The summer of 1910 was dry. Well, it was generally dry in the mountain regions of western Montana. But it was extremely dry even by Bitterroot standards. The fledgling United States Forest Service was hard-pressed to deal with the danger and prospect of fire when conditions were ideal. And conditions were far worse than ideal.
It’s pretty well-known that fire (in proper doses) is good in the woods. It cleans out dead undergrowth and allows new growth to begin, which provides food and shelter for wildlife. Controlled burns create firebreaks that help reduce the chances an “uncontrolled” burn will turn catastrophic. And, in the case of pine trees, the pine cones hold their seeds until the heat of fire opens them. So in some sense, the destructive power of fire is also the precursor to new life.
But the summer of 1910 provided precious little time and certainly no money to control any burn. The Forest Service was headed by noted conservationist Gifford Pinchot, a close personal friend of President Theodore Roosevelt (another strong conservationist). The goal of preservation of the forests led to the removal of millions of acres from the public domain. These “national forests” may have been nice for people to walk around and view, but for the logging interests that sought to harvest the trees for building and profit, it meant countless dollars removed from their coffers.
Many of these industrialists had tremendous influence in Congress, and as a result, the Forest Service (seen as Roosevelt’s pet) was grossly underfunded. It struggled even to police and protect the set-aside lands from “tree-poaching”, much less engage in true forestry and preservation. During the summer of 1910, small fires broke out here and there in the timbers all throughout the northern Rockies, but in the Bitterroots (of western Montana and eastern Idaho), conditions were unbelievably dry and volatile.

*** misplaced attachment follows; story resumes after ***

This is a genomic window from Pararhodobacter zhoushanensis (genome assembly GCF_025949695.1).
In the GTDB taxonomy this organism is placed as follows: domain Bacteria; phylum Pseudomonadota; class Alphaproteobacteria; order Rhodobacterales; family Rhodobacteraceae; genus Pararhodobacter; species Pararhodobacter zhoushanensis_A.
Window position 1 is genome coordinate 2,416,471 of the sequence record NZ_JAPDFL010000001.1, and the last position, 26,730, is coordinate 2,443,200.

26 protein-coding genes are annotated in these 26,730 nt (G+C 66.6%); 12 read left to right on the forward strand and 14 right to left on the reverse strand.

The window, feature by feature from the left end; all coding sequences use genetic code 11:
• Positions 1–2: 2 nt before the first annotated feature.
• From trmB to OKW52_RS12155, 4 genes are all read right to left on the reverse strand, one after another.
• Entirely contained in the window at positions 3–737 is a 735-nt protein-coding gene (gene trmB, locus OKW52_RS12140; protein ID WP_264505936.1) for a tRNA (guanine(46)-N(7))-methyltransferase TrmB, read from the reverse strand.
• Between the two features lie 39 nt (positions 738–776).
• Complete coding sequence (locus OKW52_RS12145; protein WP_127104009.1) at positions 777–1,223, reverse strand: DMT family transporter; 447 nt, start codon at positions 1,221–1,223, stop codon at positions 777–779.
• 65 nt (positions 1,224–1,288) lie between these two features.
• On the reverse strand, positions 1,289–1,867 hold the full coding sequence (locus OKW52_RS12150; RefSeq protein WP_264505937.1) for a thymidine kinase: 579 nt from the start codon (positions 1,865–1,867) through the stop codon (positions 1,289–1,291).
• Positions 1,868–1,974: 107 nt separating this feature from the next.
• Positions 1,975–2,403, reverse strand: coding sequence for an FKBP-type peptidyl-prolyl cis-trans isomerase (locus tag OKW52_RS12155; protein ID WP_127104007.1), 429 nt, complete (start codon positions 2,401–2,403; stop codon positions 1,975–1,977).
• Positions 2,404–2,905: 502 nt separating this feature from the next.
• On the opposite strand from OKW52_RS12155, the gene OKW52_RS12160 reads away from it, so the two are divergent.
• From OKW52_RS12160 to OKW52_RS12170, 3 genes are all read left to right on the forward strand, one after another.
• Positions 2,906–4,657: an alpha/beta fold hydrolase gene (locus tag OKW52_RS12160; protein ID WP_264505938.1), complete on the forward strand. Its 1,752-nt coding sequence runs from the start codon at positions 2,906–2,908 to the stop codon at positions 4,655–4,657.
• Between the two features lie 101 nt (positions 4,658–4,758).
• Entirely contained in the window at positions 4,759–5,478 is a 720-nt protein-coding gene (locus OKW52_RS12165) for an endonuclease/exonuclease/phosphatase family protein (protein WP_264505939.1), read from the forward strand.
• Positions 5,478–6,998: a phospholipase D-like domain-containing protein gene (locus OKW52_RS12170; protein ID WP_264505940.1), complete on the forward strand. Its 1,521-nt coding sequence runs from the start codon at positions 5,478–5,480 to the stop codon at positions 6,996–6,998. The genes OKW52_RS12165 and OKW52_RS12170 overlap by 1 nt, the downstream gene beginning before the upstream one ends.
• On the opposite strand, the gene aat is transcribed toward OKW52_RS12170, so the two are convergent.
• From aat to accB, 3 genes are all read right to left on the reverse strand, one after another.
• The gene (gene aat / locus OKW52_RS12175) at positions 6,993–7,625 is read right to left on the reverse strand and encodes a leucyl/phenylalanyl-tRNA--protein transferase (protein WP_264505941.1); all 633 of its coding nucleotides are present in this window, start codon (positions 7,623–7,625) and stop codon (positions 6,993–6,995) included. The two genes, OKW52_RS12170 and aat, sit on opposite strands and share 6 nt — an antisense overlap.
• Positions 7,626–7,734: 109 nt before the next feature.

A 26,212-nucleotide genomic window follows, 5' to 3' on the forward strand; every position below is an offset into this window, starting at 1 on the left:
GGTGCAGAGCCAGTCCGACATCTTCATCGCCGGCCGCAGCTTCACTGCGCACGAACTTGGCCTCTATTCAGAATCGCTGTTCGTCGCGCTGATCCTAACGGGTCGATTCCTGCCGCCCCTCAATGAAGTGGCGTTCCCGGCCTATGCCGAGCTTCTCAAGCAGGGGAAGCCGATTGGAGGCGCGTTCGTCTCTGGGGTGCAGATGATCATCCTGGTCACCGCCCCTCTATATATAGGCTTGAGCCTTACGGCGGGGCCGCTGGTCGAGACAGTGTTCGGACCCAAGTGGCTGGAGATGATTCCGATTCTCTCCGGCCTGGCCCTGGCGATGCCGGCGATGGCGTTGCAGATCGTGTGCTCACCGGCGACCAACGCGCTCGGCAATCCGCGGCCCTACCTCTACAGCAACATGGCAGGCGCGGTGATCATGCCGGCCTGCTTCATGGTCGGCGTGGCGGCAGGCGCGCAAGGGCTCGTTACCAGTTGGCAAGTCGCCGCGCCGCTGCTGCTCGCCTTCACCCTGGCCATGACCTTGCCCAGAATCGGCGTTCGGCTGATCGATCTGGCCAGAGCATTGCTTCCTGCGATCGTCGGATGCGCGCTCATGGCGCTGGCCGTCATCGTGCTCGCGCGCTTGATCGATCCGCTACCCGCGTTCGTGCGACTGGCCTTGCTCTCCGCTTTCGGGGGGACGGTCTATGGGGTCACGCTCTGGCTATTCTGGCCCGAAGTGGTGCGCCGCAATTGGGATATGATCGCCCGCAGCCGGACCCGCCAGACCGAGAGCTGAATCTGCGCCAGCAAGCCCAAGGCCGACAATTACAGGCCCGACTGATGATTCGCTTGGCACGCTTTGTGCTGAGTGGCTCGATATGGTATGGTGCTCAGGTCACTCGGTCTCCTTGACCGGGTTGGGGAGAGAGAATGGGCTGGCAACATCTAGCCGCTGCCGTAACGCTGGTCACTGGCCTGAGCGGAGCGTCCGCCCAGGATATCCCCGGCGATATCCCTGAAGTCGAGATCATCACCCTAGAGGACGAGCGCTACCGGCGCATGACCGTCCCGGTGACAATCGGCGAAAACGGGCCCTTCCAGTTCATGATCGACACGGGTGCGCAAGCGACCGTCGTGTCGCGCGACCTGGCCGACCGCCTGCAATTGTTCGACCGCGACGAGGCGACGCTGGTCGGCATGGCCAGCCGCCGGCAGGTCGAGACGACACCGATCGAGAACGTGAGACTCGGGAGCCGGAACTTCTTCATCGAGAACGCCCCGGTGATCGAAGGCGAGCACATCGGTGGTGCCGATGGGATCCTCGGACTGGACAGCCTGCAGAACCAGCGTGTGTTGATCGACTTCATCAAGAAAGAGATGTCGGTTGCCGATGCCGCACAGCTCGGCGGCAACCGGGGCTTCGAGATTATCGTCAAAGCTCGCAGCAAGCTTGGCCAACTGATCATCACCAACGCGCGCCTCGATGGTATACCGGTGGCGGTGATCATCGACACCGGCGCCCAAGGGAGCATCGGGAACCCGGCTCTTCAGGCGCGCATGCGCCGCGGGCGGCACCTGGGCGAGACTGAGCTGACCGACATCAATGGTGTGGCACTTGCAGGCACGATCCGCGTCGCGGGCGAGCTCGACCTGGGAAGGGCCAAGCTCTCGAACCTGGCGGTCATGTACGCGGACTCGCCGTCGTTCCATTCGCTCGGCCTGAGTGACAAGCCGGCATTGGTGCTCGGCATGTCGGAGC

The biggest danger after man’s carelessness was (and is), of course, lightning. A single million-volt matchstick bursting between ground and sky, instantly turning wood and kindling into flame, is a potentially deadly event. So when a lightning storm hit the area on July 26, 1910, no good result could come from it. I read Timothy Egan’s book The Big Burn earlier this year, and his description of the storm is worth plagiarizing. “On July 26, the night sky over the Bitterroots exploded – not an isolated thunder boomer or two clapping around the valleys, but a rolling, continuous, full-throated electrical storm. It sounded like breaking glass amplified a hundredfold, and could be heard in the higher reaches of three states. The fireworks spread across the range, one supercharged bolt after the other. Entire mountain flanks came to life with the pulsing skeletal arms of the storm, shooting down crooked until they hit a big rock outcrop or grounded in the blunt edge of a summit.”
Daylight brought the smoke from hundreds of little fires started by the myriad of lightning strikes. But worse was to come. Fire needs two things to survive and thrive…fuel and air. Fuel there was in dry, parched abundance. All that remained to add were the breezes. They were some time off, but when they arrived…well, we’ll take this up again in a few weeks.